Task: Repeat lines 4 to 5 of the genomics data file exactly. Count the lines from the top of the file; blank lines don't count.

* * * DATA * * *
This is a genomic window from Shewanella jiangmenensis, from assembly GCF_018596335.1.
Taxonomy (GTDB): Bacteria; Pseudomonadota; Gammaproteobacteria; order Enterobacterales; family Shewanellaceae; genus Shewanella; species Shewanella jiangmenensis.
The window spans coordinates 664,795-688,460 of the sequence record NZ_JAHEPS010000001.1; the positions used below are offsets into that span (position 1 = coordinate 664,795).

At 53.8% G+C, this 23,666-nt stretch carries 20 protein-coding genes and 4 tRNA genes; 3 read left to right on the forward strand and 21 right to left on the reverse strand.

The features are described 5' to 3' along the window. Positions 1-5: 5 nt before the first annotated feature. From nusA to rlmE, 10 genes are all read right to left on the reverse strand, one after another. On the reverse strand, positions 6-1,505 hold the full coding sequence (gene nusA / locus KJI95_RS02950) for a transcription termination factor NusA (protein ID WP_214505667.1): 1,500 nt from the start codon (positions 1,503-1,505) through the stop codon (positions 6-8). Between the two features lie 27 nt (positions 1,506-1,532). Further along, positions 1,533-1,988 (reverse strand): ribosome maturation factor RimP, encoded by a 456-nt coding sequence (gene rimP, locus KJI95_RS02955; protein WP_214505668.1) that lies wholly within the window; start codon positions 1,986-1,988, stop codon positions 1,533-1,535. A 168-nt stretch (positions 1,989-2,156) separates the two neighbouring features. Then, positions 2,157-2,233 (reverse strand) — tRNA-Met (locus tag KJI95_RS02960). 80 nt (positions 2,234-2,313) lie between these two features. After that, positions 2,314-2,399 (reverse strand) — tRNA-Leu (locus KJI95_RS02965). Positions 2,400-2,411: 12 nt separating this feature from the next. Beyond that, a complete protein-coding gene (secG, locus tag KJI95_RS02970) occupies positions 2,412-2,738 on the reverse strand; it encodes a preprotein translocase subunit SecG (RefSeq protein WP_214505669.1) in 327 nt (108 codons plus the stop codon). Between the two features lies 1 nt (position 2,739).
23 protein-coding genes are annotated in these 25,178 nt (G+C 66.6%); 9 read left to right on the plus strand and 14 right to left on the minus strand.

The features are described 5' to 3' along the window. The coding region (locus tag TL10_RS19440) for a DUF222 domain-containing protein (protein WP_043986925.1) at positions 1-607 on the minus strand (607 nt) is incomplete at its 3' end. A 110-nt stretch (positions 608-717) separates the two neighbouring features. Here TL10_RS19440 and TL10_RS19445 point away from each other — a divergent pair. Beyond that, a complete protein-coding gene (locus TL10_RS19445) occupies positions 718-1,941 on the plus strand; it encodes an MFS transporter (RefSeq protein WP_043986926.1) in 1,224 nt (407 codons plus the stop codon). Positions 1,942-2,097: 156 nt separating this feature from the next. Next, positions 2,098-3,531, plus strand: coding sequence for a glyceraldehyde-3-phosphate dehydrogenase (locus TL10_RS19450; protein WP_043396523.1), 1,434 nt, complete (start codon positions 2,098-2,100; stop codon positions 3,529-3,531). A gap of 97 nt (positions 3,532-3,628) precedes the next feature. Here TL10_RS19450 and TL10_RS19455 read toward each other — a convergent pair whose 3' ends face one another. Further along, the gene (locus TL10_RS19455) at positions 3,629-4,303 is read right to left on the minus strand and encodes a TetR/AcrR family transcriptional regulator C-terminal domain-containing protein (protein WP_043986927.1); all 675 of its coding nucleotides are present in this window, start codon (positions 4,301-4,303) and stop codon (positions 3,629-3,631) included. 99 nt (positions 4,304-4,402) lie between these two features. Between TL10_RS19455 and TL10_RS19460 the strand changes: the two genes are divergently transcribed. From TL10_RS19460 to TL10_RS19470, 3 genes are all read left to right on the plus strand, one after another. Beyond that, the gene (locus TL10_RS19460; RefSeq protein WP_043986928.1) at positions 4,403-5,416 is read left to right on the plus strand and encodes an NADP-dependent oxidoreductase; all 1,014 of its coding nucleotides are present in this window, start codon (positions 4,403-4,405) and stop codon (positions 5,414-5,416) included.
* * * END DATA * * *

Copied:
At 53.8% G+C, this 23,666-nt stretch carries 20 protein-coding genes and 4 tRNA genes; 3 read left to right on the forward strand and 21 right to left on the reverse strand.

The features are described 5' to 3' along the window. Positions 1-5: 5 nt before the first annotated feature. From nusA to rlmE, 10 genes are all read right to left on the reverse strand, one after another. On the reverse strand, positions 6-1,505 hold the full coding sequence (gene nusA / locus KJI95_RS02950) for a transcription termination factor NusA (protein ID WP_214505667.1): 1,500 nt from the start codon (positions 1,503-1,505) through the stop codon (positions 6-8). Between the two features lie 27 nt (positions 1,506-1,532). Further along, positions 1,533-1,988 (reverse strand): ribosome maturation factor RimP, encoded by a 456-nt coding sequence (gene rimP, locus KJI95_RS02955; protein WP_214505668.1) that lies wholly within the window; start codon positions 1,986-1,988, stop codon positions 1,533-1,535. A 168-nt stretch (positions 1,989-2,156) separates the two neighbouring features. Then, positions 2,157-2,233 (reverse strand) — tRNA-Met (locus tag KJI95_RS02960). 80 nt (positions 2,234-2,313) lie between these two features. After that, positions 2,314-2,399 (reverse strand) — tRNA-Leu (locus KJI95_RS02965). Positions 2,400-2,411: 12 nt separating this feature from the next. Beyond that, a complete protein-coding gene (secG, locus tag KJI95_RS02970) occupies positions 2,412-2,738 on the reverse strand; it encodes a preprotein translocase subunit SecG (RefSeq protein WP_214505669.1) in 327 nt (108 codons plus the stop codon). Between the two features lies 1 nt (position 2,739).